India Threatens to "Pull a China" and Block Social Networking Sites

By: Qichen Zhang on 17 January 2012

China is well known as a leader in online censorship, but no other government has explicitly referenced the country as an example to follow—until now. Last Thursday, Delhi's High Court ordered Facebook and Google India to remove all "objectionable and offensive" material from their websites if they wanted to continue operating in India. Threatening to shut down the sites completely, Justice Suresh Kait said explicitly, as reported by the Hindustan Times, "Like China, we will block all such websites." Social networks accused of publishing "lascivious material" immediately countered the court proceedings. "No human interference is possible, and moreover, it can't be feasible to check such incidents," they argued. "Billions of people across the globe post their articles on the website." Kait then responded:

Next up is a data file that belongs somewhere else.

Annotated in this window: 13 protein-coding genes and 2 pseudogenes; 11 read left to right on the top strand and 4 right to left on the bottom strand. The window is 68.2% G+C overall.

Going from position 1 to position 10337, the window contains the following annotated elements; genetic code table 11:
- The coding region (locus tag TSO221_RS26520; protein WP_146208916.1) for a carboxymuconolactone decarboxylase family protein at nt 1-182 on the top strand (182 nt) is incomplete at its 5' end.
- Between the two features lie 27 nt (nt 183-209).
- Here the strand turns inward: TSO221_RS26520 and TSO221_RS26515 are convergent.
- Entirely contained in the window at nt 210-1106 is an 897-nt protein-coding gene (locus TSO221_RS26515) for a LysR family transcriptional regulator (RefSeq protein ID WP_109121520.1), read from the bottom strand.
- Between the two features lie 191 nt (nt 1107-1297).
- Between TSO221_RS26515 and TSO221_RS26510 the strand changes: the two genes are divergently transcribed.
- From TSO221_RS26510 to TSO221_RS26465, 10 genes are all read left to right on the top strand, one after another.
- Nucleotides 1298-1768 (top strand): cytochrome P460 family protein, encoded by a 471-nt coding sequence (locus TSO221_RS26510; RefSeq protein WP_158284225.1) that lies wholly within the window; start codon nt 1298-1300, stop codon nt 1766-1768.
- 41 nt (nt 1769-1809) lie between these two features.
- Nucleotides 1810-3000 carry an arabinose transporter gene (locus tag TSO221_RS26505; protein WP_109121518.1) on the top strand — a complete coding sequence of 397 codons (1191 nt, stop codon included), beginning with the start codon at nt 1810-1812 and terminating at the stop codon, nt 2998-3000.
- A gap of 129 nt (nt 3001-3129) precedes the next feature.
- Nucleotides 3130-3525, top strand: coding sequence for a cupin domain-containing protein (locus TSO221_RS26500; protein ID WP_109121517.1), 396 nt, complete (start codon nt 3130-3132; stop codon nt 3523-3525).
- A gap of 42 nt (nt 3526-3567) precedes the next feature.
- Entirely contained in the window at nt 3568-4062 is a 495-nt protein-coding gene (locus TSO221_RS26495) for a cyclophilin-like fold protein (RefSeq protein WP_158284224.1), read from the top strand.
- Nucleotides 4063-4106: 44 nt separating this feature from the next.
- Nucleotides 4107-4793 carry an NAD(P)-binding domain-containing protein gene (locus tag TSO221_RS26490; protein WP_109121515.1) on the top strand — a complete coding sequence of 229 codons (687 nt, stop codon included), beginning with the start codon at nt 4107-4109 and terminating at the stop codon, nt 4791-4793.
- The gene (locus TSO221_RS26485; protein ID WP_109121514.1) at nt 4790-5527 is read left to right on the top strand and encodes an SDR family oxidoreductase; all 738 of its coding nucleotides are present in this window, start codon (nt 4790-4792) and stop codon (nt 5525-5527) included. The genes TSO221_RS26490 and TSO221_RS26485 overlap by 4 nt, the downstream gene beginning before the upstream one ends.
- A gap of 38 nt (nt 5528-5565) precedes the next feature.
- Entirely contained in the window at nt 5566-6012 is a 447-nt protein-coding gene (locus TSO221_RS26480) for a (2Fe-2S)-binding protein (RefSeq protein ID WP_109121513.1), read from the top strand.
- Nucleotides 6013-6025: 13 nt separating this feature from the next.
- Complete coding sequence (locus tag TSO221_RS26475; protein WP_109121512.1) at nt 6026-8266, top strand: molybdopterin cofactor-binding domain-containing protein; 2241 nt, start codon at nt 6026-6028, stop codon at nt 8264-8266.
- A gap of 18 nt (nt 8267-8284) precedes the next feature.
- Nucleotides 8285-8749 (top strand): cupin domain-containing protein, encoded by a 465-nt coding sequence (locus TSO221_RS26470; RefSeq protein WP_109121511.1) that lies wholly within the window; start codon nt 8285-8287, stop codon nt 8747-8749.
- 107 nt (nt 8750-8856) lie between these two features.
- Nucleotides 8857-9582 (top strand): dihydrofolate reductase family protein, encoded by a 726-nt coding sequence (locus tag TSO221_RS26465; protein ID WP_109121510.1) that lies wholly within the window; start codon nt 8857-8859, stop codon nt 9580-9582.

You must have a stringent check. You must have a mechanism to develop a check and remove such offending articles while simultaneously taking action against the person who is the author of such articles.

Apparently, a private individualan Islamic scholar and journalist, says the National—brought the case to the High Court seeking to remove offensive images of Muslims, Hindus, and Christians on certain websites.

Then, a day later, it was revealed that the Indian government had approved a sanction against 21 social networking websites that they sought to censor. ZDNet reports that the prosecution of such companies, 10 of which were foreign-based and included Microsoft, Facebook, and Google, was actually approved all the way back in December, but the news was only released last week.

Kait's warning and the official prosecution on the 21 websites are only two more moves toward an increasingly strict web-monitoring protocol on behalf of the Indian government. In the past two years, the government of India sent 307 requests to Google asking it to remove 765 items. The state of government online censorship in India is far from being settled, however; the next hearing in this case is scheduled for March 13.